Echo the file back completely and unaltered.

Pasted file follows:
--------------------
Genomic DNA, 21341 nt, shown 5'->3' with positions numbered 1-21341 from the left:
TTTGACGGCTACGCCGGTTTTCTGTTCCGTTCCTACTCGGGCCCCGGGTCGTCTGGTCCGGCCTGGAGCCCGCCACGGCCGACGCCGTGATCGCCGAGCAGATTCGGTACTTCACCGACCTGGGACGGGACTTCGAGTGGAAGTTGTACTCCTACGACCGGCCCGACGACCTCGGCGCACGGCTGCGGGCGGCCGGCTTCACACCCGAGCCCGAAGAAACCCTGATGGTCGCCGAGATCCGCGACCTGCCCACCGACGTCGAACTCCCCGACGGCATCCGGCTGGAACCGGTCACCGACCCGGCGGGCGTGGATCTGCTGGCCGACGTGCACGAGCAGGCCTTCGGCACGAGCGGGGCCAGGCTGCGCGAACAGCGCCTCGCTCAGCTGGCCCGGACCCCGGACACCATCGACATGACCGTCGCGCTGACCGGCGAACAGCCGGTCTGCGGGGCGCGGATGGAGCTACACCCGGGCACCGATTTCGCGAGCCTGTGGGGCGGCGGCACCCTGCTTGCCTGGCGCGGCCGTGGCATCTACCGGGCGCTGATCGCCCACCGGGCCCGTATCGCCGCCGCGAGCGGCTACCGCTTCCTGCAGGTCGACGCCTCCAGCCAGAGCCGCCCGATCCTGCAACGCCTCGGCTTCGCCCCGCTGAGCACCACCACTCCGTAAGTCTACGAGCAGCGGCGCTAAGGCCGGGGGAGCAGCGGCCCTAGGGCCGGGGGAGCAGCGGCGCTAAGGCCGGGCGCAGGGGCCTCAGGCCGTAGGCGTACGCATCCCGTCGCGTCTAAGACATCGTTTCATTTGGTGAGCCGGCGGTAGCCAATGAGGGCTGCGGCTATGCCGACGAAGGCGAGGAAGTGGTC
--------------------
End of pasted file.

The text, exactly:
Genomic DNA, 21341 nt, shown 5'->3' with positions numbered 1-21341 from the left:
TTTGACGGCTACGCCGGTTTTCTGTTCCGTTCCTACTCGGGCCCCGGGTCGTCTGGTCCGGCCTGGAGCCCGCCACGGCCGACGCCGTGATCGCCGAGCAGATTCGGTACTTCACCGACCTGGGACGGGACTTCGAGTGGAAGTTGTACTCCTACGACCGGCCCGACGACCTCGGCGCACGGCTGCGGGCGGCCGGCTTCACACCCGAGCCCGAAGAAACCCTGATGGTCGCCGAGATCCGCGACCTGCCCACCGACGTCGAACTCCCCGACGGCATCCGGCTGGAACCGGTCACCGACCCGGCGGGCGTGGATCTGCTGGCCGACGTGCACGAGCAGGCCTTCGGCACGAGCGGGGCCAGGCTGCGCGAACAGCGCCTCGCTCAGCTGGCCCGGACCCCGGACACCATCGACATGACCGTCGCGCTGACCGGCGAACAGCCGGTCTGCGGGGCGCGGATGGAGCTACACCCGGGCACCGATTTCGCGAGCCTGTGGGGCGGCGGCACCCTGCTTGCCTGGCGCGGCCGTGGCATCTACCGGGCGCTGATCGCCCACCGGGCCCGTATCGCCGCCGCGAGCGGCTACCGCTTCCTGCAGGTCGACGCCTCCAGCCAGAGCCGCCCGATCCTGCAACGCCTCGGCTTCGCCCCGCTGAGCACCACCACTCCGTAAGTCTACGAGCAGCGGCGCTAAGGCCGGGGGAGCAGCGGCCCTAGGGCCGGGGGAGCAGCGGCGCTAAGGCCGGGCGCAGGGGCCTCAGGCCGTAGGCGTACGCATCCCGTCGCGTCTAAGACATCGTTTCATTTGGTGAGCCGGCGGTAGCCAATGAGGGCTGCGGCTATGCCGACGAAGGCGAGGAAGTGGTC